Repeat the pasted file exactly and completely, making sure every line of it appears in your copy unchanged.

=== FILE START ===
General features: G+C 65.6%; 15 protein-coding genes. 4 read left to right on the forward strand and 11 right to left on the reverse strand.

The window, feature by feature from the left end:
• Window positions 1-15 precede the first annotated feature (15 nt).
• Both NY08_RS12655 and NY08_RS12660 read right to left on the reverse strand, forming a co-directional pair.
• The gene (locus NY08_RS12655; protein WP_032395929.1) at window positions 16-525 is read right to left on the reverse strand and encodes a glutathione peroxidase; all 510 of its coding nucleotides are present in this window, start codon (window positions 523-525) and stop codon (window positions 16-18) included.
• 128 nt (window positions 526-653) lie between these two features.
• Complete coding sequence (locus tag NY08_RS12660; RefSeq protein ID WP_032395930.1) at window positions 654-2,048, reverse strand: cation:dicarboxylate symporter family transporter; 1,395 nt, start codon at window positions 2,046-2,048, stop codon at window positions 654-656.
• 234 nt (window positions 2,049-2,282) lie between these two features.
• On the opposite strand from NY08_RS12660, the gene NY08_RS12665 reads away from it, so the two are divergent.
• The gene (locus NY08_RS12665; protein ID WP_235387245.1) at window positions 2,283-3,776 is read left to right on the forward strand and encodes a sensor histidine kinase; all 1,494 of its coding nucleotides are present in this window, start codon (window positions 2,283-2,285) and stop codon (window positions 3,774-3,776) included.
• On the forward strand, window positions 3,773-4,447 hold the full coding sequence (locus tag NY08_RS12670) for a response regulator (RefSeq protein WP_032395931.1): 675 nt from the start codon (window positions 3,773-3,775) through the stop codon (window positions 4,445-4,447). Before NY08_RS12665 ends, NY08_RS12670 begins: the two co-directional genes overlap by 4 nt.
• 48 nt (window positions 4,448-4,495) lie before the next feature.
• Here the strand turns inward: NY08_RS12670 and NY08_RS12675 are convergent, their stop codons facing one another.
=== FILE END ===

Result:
General features: G+C 65.6%; 15 protein-coding genes. 4 read left to right on the forward strand and 11 right to left on the reverse strand.

The window, feature by feature from the left end:
• Window positions 1-15 precede the first annotated feature (15 nt).
• Both NY08_RS12655 and NY08_RS12660 read right to left on the reverse strand, forming a co-directional pair.
• The gene (locus NY08_RS12655; protein WP_032395929.1) at window positions 16-525 is read right to left on the reverse strand and encodes a glutathione peroxidase; all 510 of its coding nucleotides are present in this window, start codon (window positions 523-525) and stop codon (window positions 16-18) included.
• 128 nt (window positions 526-653) lie between these two features.
• Complete coding sequence (locus tag NY08_RS12660; RefSeq protein ID WP_032395930.1) at window positions 654-2,048, reverse strand: cation:dicarboxylate symporter family transporter; 1,395 nt, start codon at window positions 2,046-2,048, stop codon at window positions 654-656.
• 234 nt (window positions 2,049-2,282) lie between these two features.
• On the opposite strand from NY08_RS12660, the gene NY08_RS12665 reads away from it, so the two are divergent.
• The gene (locus NY08_RS12665; protein ID WP_235387245.1) at window positions 2,283-3,776 is read left to right on the forward strand and encodes a sensor histidine kinase; all 1,494 of its coding nucleotides are present in this window, start codon (window positions 2,283-2,285) and stop codon (window positions 3,774-3,776) included.
• On the forward strand, window positions 3,773-4,447 hold the full coding sequence (locus tag NY08_RS12670) for a response regulator (RefSeq protein WP_032395931.1): 675 nt from the start codon (window positions 3,773-3,775) through the stop codon (window positions 4,445-4,447). Before NY08_RS12665 ends, NY08_RS12670 begins: the two co-directional genes overlap by 4 nt.
• 48 nt (window positions 4,448-4,495) lie before the next feature.
• Here the strand turns inward: NY08_RS12670 and NY08_RS12675 are convergent, their stop codons facing one another.